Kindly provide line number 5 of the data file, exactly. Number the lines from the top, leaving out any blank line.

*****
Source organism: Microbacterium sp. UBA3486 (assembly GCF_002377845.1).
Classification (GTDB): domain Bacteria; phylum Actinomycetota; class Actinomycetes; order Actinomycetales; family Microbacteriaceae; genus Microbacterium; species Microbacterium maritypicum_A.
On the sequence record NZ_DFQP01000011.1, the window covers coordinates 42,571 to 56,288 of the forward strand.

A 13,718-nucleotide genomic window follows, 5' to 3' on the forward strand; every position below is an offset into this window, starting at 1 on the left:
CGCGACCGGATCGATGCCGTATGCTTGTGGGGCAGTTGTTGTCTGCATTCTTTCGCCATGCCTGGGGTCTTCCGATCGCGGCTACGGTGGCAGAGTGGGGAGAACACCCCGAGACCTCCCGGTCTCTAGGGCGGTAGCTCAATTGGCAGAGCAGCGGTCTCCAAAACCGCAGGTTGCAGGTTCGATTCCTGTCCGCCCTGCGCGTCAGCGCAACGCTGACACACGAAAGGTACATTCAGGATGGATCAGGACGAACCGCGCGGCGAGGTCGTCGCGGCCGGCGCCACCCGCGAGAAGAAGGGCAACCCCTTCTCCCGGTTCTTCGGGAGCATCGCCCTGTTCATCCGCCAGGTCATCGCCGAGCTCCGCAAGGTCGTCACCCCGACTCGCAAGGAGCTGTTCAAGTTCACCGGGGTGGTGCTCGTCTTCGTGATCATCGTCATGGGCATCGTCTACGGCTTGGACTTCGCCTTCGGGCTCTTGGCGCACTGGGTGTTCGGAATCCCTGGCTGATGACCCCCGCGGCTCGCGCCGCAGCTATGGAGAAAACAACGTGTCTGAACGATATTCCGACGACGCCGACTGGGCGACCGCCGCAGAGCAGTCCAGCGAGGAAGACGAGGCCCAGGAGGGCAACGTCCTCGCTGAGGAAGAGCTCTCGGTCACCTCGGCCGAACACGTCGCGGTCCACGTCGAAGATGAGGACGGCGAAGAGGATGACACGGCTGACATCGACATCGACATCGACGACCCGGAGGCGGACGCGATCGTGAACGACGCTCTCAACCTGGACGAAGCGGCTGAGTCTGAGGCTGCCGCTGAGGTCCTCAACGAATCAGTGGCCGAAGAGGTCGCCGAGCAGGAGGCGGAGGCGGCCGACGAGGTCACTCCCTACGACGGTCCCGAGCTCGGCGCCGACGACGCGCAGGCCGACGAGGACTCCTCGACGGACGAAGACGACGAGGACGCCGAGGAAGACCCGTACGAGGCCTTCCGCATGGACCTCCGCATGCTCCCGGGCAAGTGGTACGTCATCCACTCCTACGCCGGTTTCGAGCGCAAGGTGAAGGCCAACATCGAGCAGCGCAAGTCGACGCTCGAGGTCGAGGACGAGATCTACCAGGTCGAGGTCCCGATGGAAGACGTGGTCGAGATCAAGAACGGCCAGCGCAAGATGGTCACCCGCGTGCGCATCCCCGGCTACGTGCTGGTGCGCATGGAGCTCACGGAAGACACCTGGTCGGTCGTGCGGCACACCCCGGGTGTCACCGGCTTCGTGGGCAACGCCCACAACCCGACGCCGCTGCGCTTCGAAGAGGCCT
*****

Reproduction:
CGCGACCGGATCGATGCCGTATGCTTGTGGGGCAGTTGTTGTCTGCATTCTTTCGCCATGCCTGGGGTCTTCCGATCGCGGCTACGGTGGCAGAGTGGGGAGAACACCCCGAGACCTCCCGGTCTCTAGGGCGGTAGCTCAATTGGCAGAGCAGCGGTCTCCAAAACCGCAGGTTGCAGGTTCGATTCCTGTCCGCCCTGCGCGTCAGCGCAACGCTGACACACGAAAGGTACATTCAGGATGGATCAGGACGAACCGCGCGGCGAGGTCGTCGCGGCCGGCGCCACCCGCGAGAAGAAGGGCAACCCCTTCTCCCGGTTCTTCGGGAGCATCGCCCTGTTCATCCGCCAGGTCATCGCCGAGCTCCGCAAGGTCGTCACCCCGACTCGCAAGGAGCTGTTCAAGTTCACCGGGGTGGTGCTCGTCTTCGTGATCATCGTCATGGGCATCGTCTACGGCTTGGACTTCGCCTTCGGGCTCTTGGCGCACTGGGTGTTCGGAATCCCTGGCTGATGACCCCCGCGGCTCGCGCCGCAGCTATGGAGAAAACAACGTGTCTGAACGATATTCCGACGACGCCGACTGGGCGACCGCCGCAGAGCAGTCCAGCGAGGAAGACGAGGCCCAGGAGGGCAACGTCCTCGCTGAGGAAGAGCTCTCGGTCACCTCGGCCGAACACGTCGCGGTCCACGTCGAAGATGAGGACGGCGAAGAGGATGACACGGCTGACATCGACATCGACATCGACGACCCGGAGGCGGACGCGATCGTGAACGACGCTCTCAACCTGGACGAAGCGGCTGAGTCTGAGGCTGCCGCTGAGGTCCTCAACGAATCAGTGGCCGAAGAGGTCGCCGAGCAGGAGGCGGAGGCGGCCGACGAGGTCACTCCCTACGACGGTCCCGAGCTCGGCGCCGACGACGCGCAGGCCGACGAGGACTCCTCGACGGACGAAGACGACGAGGACGCCGAGGAAGACCCGTACGAGGCCTTCCGCATGGACCTCCGCATGCTCCCGGGCAAGTGGTACGTCATCCACTCCTACGCCGGTTTCGAGCGCAAGGTGAAGGCCAACATCGAGCAGCGCAAGTCGACGCTCGAGGTCGAGGACGAGATCTACCAGGTCGAGGTCCCGATGGAAGACGTGGTCGAGATCAAGAACGGCCAGCGCAAGATGGTCACCCGCGTGCGCATCCCCGGCTACGTGCTGGTGCGCATGGAGCTCACGGAAGACACCTGGTCGGTCGTGCGGCACACCCCGGGTGTCACCGGCTTCGTGGGCAACGCCCACAACCCGACGCCGCTGCGCTTCGAAGAGGCCT